Two thousand years ago, Latin was the lingua franca (which is Latin, sort of, for “universal language”). From Spain to Romania, everyone understood at least enough Latin to shop or serve in the military (there was no cable TV back then, so those were just about all your choices). When people learned to read, they learned to read Latin, and a great many people could read — at least a little (just think how much easier medical or law school must have been back then!).
However, if you travel today to Italy, heart of the Roman Empire, you won’t hear anyone speaking Latin in the restaurants or market places. You’ll hear Italian…and you’ll probably see it too, given the Italians’ penchant for talking with their hands.
Did the Italians kill Latin in favor of newer, better, hipper Italian?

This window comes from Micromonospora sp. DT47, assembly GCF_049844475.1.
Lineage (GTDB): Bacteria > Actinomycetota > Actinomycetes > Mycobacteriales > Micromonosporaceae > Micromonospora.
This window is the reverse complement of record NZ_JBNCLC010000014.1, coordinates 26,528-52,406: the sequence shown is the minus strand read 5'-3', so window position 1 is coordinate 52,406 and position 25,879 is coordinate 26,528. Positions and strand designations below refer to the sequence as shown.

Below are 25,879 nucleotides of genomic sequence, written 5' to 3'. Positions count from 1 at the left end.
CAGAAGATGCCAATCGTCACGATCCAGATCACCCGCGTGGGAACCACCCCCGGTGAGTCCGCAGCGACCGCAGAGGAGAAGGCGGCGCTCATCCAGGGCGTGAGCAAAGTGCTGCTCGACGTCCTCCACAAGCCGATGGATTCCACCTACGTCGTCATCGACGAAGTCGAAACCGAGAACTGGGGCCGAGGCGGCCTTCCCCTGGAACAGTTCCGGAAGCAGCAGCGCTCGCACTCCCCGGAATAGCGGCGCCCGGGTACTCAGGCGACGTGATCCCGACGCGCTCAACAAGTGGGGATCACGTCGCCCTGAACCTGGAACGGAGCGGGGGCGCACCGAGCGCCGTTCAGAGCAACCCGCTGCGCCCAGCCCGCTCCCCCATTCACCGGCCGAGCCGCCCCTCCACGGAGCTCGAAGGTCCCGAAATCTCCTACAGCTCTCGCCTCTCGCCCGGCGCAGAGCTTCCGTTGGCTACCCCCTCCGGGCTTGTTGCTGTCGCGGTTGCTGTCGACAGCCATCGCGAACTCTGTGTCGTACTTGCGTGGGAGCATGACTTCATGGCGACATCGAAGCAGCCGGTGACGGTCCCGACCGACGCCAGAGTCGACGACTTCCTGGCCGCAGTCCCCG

Well, yes actually, but they didn’t do it in the Colosseum. It was more of a gradual thing. As the barbarians slowly overtook the Empire, their languages mixed with the indigenous Latin and what we are left with today are Italian, French, Spanish, Romanian, etc.
Every language is changing all the time (even the language you are speaking right now), in baby steps. Languages change in the way sounds are pronounced, in the words that are used, even in the way words are strung together to make sentences. Languages grow and even die too. When the last speaker of a language dies, so, too, does the language they speak (and a small part of the diversity of human culture). While the Pope (and the lawyers of the world) may have Latin on life support, it’s pretty much dead in the real world.
We’re just glad the toga died out with it.